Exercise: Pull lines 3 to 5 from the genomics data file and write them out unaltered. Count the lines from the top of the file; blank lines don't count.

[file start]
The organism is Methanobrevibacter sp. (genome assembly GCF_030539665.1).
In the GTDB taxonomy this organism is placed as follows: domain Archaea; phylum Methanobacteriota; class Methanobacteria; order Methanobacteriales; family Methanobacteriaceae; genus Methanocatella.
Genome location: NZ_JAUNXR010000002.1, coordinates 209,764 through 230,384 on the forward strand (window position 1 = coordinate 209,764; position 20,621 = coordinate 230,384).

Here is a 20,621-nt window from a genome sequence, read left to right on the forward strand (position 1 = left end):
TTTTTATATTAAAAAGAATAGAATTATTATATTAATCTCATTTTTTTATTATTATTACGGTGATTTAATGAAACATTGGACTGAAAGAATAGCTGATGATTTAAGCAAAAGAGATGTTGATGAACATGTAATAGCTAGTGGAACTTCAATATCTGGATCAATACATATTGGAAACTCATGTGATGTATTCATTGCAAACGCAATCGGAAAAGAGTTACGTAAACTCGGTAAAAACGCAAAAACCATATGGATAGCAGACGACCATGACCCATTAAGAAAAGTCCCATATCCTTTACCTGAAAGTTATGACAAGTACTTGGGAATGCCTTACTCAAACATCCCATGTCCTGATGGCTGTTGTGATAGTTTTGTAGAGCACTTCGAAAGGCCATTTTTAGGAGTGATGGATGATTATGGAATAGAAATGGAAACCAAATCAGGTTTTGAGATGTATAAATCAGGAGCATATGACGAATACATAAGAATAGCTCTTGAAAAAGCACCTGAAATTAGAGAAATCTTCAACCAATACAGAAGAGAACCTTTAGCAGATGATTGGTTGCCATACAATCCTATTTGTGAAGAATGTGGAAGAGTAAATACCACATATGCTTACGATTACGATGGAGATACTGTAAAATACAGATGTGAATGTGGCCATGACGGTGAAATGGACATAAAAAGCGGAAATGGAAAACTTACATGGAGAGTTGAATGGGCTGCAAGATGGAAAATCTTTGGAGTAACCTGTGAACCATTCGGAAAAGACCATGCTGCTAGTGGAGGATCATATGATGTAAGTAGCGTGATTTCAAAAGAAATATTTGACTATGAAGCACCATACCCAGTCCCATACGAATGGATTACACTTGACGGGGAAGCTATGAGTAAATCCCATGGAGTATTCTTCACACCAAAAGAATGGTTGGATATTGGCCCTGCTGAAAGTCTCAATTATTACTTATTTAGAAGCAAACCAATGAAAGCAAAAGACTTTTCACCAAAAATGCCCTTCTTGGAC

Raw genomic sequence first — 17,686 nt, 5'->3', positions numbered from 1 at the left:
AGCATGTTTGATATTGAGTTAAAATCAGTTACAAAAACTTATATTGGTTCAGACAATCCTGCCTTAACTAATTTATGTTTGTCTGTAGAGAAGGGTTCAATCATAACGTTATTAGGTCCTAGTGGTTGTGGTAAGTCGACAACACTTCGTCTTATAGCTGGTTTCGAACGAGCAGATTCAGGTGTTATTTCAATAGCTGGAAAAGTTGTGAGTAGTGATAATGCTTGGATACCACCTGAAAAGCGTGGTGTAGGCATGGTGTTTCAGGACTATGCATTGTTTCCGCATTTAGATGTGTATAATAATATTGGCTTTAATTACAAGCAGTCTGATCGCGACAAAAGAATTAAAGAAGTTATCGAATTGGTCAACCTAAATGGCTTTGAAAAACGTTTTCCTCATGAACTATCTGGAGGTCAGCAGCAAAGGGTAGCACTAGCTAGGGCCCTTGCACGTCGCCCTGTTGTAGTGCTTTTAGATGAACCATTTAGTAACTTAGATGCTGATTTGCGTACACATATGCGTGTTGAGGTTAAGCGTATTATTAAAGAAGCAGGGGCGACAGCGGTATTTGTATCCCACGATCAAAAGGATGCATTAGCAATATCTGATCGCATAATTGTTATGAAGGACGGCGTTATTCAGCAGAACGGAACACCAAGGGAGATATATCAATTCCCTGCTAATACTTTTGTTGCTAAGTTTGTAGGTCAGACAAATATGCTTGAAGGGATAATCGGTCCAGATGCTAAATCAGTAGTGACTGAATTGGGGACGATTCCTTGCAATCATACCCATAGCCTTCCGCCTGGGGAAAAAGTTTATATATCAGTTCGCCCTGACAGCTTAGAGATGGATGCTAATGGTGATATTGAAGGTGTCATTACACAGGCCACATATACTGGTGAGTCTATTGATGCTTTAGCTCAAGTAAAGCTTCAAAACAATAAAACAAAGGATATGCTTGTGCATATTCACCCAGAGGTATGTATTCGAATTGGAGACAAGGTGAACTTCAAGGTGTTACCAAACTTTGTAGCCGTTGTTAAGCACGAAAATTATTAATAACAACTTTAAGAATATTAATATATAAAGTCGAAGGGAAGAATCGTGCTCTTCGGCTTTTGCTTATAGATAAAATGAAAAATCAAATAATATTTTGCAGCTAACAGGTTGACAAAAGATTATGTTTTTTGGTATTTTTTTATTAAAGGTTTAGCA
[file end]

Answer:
Genome location: NZ_JAUNXR010000002.1, coordinates 209,764 through 230,384 on the forward strand (window position 1 = coordinate 209,764; position 20,621 = coordinate 230,384).

Here is a 20,621-nt window from a genome sequence, read left to right on the forward strand (position 1 = left end):
TTTTTATATTAAAAAGAATAGAATTATTATATTAATCTCATTTTTTTATTATTATTACGGTGATTTAATGAAACATTGGACTGAAAGAATAGCTGATGATTTAAGCAAAAGAGATGTTGATGAACATGTAATAGCTAGTGGAACTTCAATATCTGGATCAATACATATTGGAAACTCATGTGATGTATTCATTGCAAACGCAATCGGAAAAGAGTTACGTAAACTCGGTAAAAACGCAAAAACCATATGGATAGCAGACGACCATGACCCATTAAGAAAAGTCCCATATCCTTTACCTGAAAGTTATGACAAGTACTTGGGAATGCCTTACTCAAACATCCCATGTCCTGATGGCTGTTGTGATAGTTTTGTAGAGCACTTCGAAAGGCCATTTTTAGGAGTGATGGATGATTATGGAATAGAAATGGAAACCAAATCAGGTTTTGAGATGTATAAATCAGGAGCATATGACGAATACATAAGAATAGCTCTTGAAAAAGCACCTGAAATTAGAGAAATCTTCAACCAATACAGAAGAGAACCTTTAGCAGATGATTGGTTGCCATACAATCCTATTTGTGAAGAATGTGGAAGAGTAAATACCACATATGCTTACGATTACGATGGAGATACTGTAAAATACAGATGTGAATGTGGCCATGACGGTGAAATGGACATAAAAAGCGGAAATGGAAAACTTACATGGAGAGTTGAATGGGCTGCAAGATGGAAAATCTTTGGAGTAACCTGTGAACCATTCGGAAAAGACCATGCTGCTAGTGGAGGATCATATGATGTAAGTAGCGTGATTTCAAAAGAAATATTTGACTATGAAGCACCATACCCAGTCCCATACGAATGGATTACACTTGACGGGGAAGCTATGAGTAAATCCCATGGAGTATTCTTCACACCAAAAGAATGGTTGGATATTGGCCCTGCTGAAAGTCTCAATTATTACTTATTTAGAAGCAAACCAATGAAAGCAAAAGACTTTTCACCAAAAATGCCCTTCTTGGAC